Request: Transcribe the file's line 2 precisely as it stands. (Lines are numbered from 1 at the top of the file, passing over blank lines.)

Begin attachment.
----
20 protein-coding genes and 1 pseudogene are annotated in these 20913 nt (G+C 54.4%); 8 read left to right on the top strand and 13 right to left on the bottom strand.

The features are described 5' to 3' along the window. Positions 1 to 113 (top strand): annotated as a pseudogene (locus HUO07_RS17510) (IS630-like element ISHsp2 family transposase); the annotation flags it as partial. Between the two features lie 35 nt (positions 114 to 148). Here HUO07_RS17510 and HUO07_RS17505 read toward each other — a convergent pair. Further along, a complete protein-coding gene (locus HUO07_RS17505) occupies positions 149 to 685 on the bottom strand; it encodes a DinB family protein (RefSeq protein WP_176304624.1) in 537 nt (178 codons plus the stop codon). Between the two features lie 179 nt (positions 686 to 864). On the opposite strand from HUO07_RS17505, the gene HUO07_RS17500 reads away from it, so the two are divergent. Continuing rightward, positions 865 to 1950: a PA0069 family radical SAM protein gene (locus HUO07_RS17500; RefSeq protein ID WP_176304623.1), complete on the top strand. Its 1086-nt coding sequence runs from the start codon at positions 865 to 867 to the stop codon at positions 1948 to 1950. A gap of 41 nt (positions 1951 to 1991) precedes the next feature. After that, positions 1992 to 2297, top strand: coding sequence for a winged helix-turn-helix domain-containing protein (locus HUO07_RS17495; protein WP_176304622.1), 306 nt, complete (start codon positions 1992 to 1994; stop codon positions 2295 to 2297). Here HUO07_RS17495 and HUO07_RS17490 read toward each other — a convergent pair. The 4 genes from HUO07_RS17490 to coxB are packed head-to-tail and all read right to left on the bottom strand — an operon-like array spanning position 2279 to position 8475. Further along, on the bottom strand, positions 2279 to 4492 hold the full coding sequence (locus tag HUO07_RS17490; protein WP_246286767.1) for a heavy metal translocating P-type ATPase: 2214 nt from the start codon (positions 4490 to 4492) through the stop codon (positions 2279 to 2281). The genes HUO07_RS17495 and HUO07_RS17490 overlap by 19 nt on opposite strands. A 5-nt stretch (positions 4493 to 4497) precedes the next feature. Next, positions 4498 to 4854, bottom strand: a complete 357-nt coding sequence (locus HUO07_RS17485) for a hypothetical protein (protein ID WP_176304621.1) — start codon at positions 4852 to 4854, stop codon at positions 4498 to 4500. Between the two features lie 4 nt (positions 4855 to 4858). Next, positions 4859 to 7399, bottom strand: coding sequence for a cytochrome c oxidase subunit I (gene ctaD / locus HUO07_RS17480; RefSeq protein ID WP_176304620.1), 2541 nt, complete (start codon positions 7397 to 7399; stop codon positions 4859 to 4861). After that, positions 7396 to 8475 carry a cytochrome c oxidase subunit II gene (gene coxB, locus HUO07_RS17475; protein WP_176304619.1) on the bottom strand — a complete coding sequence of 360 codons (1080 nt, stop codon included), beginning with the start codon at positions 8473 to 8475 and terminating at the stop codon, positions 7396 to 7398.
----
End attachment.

The features are described 5' to 3' along the window. Positions 1 to 113 (top strand): annotated as a pseudogene (locus HUO07_RS17510) (IS630-like element ISHsp2 family transposase); the annotation flags it as partial. Between the two features lie 35 nt (positions 114 to 148). Here HUO07_RS17510 and HUO07_RS17505 read toward each other — a convergent pair. Further along, a complete protein-coding gene (locus HUO07_RS17505) occupies positions 149 to 685 on the bottom strand; it encodes a DinB family protein (RefSeq protein WP_176304624.1) in 537 nt (178 codons plus the stop codon). Between the two features lie 179 nt (positions 686 to 864). On the opposite strand from HUO07_RS17505, the gene HUO07_RS17500 reads away from it, so the two are divergent. Continuing rightward, positions 865 to 1950: a PA0069 family radical SAM protein gene (locus HUO07_RS17500; RefSeq protein ID WP_176304623.1), complete on the top strand. Its 1086-nt coding sequence runs from the start codon at positions 865 to 867 to the stop codon at positions 1948 to 1950. A gap of 41 nt (positions 1951 to 1991) precedes the next feature. After that, positions 1992 to 2297, top strand: coding sequence for a winged helix-turn-helix domain-containing protein (locus HUO07_RS17495; protein WP_176304622.1), 306 nt, complete (start codon positions 1992 to 1994; stop codon positions 2295 to 2297). Here HUO07_RS17495 and HUO07_RS17490 read toward each other — a convergent pair. The 4 genes from HUO07_RS17490 to coxB are packed head-to-tail and all read right to left on the bottom strand — an operon-like array spanning position 2279 to position 8475. Further along, on the bottom strand, positions 2279 to 4492 hold the full coding sequence (locus tag HUO07_RS17490; protein WP_246286767.1) for a heavy metal translocating P-type ATPase: 2214 nt from the start codon (positions 4490 to 4492) through the stop codon (positions 2279 to 2281). The genes HUO07_RS17495 and HUO07_RS17490 overlap by 19 nt on opposite strands. A 5-nt stretch (positions 4493 to 4497) precedes the next feature. Next, positions 4498 to 4854, bottom strand: a complete 357-nt coding sequence (locus HUO07_RS17485) for a hypothetical protein (protein ID WP_176304621.1) — start codon at positions 4852 to 4854, stop codon at positions 4498 to 4500. Between the two features lie 4 nt (positions 4855 to 4858). Next, positions 4859 to 7399, bottom strand: coding sequence for a cytochrome c oxidase subunit I (gene ctaD / locus HUO07_RS17480; RefSeq protein ID WP_176304620.1), 2541 nt, complete (start codon positions 7397 to 7399; stop codon positions 4859 to 4861). After that, positions 7396 to 8475 carry a cytochrome c oxidase subunit II gene (gene coxB, locus HUO07_RS17475; protein WP_176304619.1) on the bottom strand — a complete coding sequence of 360 codons (1080 nt, stop codon included), beginning with the start codon at positions 8473 to 8475 and terminating at the stop codon, positions 7396 to 7398.